It’s the first week of the winter-over at US National Science Institute Station 4 (aka Outpost #31) in the Antarctic interior. It doesn’t start well. A helicopter from a Swedish Norwegian base makes an explosive landing at the outpost while trying to gun down a runaway sled dog. The men at the outpost take in the dog and try to figure out what happened, although failed radio communications make it difficult. They investigate the Norwegian base and discover it devoid of life with signs of a horrific violent event. It seems the Swedes Norwegians dug up and thawed out an alien lifeform from a spaceship trapped under the ice pack for thousands of years, and that didn’t turn out that swell for them.
Oops, too late … That adorable sled dog allowed into the US station is actually the alien, which can alter its shape and assimilate other organics while perfectly imitating them on the outside — and it’s started in on the men at Outpost #31. Paranoia and alien transformation freakiness break out. If it takes them over, then it has no more enemies, nobody left to kill it. And then it’s won. World assimilation in 27,000 hours after first contact with civilized areas.
John Carpenter, after a few years of relative silence, is back in current movie news thanks to a recent concert tour and the report that he’s once again associated with the Halloween franchise for the first time since producing Halloween III: Season of the Witch in 1983. Although we don’t know if Carpenter plans to get back in the director’s chair at some point, all this is still a reason to celebrate the career of a Titan of Genre, a global treasure and gift to science-fiction, horror, suspense, and action-movie lovers everywhere.
Today I’m inaugurating a feature-by-feature look at Carpenter’s eighteen theatrical feature films. We begin at the beginning: Carpenter’s USC student film that billowed into an accidental theatrical release — Dark Star, the Spaced-Out Spaceship.
The spacecraft Dark Star drifts through the twentieth year of its apparently infinite mission. The four crew members — accompanied by the cryogenically frozen body of the captain — use intelligent bombs to blow up unstable planets to clear the way for eventual colonization. And, hoo boy, has the crew gotten bored.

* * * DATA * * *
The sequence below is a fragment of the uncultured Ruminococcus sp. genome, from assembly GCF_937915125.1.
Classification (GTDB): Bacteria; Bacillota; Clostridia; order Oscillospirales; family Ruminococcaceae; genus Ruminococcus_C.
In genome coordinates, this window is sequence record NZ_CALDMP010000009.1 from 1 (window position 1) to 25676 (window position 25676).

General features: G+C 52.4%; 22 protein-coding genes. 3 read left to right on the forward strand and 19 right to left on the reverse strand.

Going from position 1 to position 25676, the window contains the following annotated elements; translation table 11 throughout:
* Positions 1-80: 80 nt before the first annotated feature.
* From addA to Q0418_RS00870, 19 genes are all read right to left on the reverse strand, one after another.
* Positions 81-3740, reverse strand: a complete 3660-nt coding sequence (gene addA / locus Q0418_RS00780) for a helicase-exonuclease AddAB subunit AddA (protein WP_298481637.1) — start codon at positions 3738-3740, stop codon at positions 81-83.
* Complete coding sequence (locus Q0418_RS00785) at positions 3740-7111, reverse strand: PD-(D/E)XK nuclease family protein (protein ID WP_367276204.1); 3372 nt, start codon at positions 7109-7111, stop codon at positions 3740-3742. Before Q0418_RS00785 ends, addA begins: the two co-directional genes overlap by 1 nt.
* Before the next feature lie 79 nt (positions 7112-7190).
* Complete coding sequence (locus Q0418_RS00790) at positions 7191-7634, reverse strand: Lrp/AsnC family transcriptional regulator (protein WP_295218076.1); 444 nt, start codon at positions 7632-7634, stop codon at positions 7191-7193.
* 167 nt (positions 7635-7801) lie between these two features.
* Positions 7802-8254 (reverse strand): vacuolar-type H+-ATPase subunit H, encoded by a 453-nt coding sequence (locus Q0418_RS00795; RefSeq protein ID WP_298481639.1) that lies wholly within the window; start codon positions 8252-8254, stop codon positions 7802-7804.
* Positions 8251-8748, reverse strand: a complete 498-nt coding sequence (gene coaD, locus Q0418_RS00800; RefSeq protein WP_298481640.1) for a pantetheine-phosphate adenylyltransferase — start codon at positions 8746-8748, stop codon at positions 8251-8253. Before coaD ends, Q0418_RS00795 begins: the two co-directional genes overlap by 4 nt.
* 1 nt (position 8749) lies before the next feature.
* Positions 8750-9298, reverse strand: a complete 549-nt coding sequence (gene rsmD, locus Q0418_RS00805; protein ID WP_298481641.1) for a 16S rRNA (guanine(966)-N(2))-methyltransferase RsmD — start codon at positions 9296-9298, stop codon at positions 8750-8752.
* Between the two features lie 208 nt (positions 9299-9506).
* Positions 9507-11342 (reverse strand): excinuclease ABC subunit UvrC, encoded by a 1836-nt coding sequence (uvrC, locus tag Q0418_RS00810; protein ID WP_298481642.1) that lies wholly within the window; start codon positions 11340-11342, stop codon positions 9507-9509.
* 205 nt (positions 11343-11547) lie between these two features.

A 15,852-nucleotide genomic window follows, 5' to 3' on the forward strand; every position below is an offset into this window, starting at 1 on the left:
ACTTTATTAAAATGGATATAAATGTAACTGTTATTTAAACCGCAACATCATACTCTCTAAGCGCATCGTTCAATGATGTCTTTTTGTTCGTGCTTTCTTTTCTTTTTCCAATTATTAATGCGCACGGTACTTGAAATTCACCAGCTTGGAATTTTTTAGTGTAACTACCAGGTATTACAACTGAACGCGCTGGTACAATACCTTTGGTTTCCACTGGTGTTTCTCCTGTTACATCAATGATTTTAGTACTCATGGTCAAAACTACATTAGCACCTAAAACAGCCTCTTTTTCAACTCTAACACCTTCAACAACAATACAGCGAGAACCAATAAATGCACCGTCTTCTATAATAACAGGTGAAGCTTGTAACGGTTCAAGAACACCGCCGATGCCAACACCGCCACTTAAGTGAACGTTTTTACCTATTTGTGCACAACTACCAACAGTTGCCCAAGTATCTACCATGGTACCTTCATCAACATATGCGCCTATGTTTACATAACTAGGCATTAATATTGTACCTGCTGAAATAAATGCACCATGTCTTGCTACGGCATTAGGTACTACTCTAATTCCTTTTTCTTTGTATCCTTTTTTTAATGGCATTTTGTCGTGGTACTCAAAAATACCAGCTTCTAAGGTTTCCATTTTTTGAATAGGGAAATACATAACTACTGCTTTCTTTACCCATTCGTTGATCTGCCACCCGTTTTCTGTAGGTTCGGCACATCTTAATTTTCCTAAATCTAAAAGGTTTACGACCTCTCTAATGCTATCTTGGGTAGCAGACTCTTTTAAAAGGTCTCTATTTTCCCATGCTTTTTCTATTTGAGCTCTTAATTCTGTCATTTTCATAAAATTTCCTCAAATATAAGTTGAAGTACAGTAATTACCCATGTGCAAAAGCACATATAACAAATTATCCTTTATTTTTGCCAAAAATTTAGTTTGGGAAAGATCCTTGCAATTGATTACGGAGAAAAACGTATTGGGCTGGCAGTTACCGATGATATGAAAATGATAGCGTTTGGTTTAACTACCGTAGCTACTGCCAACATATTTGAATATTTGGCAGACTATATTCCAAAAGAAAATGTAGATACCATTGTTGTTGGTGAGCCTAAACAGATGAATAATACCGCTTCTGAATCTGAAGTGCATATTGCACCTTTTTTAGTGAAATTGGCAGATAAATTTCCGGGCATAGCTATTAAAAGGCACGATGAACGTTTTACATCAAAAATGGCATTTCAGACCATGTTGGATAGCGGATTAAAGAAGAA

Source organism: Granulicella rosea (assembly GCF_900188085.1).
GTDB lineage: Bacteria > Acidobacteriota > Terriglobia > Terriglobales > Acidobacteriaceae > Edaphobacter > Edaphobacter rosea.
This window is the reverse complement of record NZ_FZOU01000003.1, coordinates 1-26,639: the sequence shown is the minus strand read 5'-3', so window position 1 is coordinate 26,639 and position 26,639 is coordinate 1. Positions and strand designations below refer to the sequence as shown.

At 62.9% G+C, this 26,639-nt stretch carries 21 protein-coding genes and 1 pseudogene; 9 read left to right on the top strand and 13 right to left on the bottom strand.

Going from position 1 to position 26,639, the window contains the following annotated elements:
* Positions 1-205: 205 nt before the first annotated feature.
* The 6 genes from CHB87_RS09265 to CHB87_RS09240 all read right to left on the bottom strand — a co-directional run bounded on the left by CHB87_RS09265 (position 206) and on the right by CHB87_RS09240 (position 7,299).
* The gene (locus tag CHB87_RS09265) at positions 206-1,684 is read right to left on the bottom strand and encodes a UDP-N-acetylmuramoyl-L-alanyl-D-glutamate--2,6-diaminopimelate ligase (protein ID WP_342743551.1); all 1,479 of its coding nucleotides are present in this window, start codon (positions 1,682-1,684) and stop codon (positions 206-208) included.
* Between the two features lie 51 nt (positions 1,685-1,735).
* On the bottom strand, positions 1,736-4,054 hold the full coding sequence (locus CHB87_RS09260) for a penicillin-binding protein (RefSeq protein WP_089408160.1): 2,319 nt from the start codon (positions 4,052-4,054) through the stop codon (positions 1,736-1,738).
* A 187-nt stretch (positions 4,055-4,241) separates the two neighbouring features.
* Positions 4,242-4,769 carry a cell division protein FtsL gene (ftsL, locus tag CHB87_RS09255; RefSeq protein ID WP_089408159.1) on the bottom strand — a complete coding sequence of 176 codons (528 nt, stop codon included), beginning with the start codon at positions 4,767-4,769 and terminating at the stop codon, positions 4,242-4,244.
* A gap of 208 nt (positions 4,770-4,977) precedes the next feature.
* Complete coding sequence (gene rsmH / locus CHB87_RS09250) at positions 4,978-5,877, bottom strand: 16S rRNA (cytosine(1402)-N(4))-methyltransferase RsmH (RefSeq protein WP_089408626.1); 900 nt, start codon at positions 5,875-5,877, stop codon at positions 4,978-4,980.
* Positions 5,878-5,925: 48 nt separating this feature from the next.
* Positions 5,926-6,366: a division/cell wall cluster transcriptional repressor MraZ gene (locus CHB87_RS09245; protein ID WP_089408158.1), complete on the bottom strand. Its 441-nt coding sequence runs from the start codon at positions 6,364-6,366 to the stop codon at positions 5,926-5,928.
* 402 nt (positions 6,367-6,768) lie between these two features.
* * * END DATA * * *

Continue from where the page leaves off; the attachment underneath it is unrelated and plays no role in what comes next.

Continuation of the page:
Talby (Dre Phaich, voiced by Carpenter) retreats to contemplating the stars through the ship’s dome; Pinback (Dan O’Bannon) tries to rally the crew by pestering them; Boiler (Karl Kuniholm) is into trimming his mustache and punching Pinback in the arm when nobody’s looking; and acting commander Doolittle (Brian Narelle) jams on homemade musical instruments and ponders the waves he left behind at Malibu. Pinback lets an alien captive loose on the ship and screws around with it. A bomb in the cargo bay refuses to disarm itself, Doolittle tries to stop it with a philosophical argument based on Edmund Husserl, Talby flies out the airlock, Boiler almost shoots Pinback in the head, and everyone dies when the bomb develops a god complex and detonates in the cargo bay anyway. John Carpenter went on to make eighteen more films, so apparently all this worked like a charm.
In the annals of early silent film, the name Thomas Edison stands out prominently. The American inventor racked up a series of firsts–building the first film studio in the U.S., registering the first copyright for a film in the U.S., making the first sound film in the U.S. (and arguably the world), and many other innovations.
Edison Studios was launched in 1894 and ran until 1918, when an antitrust lawsuit led Edison to sell the company. In that time, the studio’s host of directors made almost 1300 films. The vast majority were shorts, with the earliest efforts being “actualities” such as The Sneeze (1894) and the historically interesting Sioux Ghost Dance (1894). For the first few years of film, simply seeing people moving on screen was enough, but soon audiences wanted stories. Edison Studios churned out dozens of shorts a month, most of them rather forgettable comedies or dramas as well as a few Westerns such as the very first in the genre, The Great Train Robbery (1903).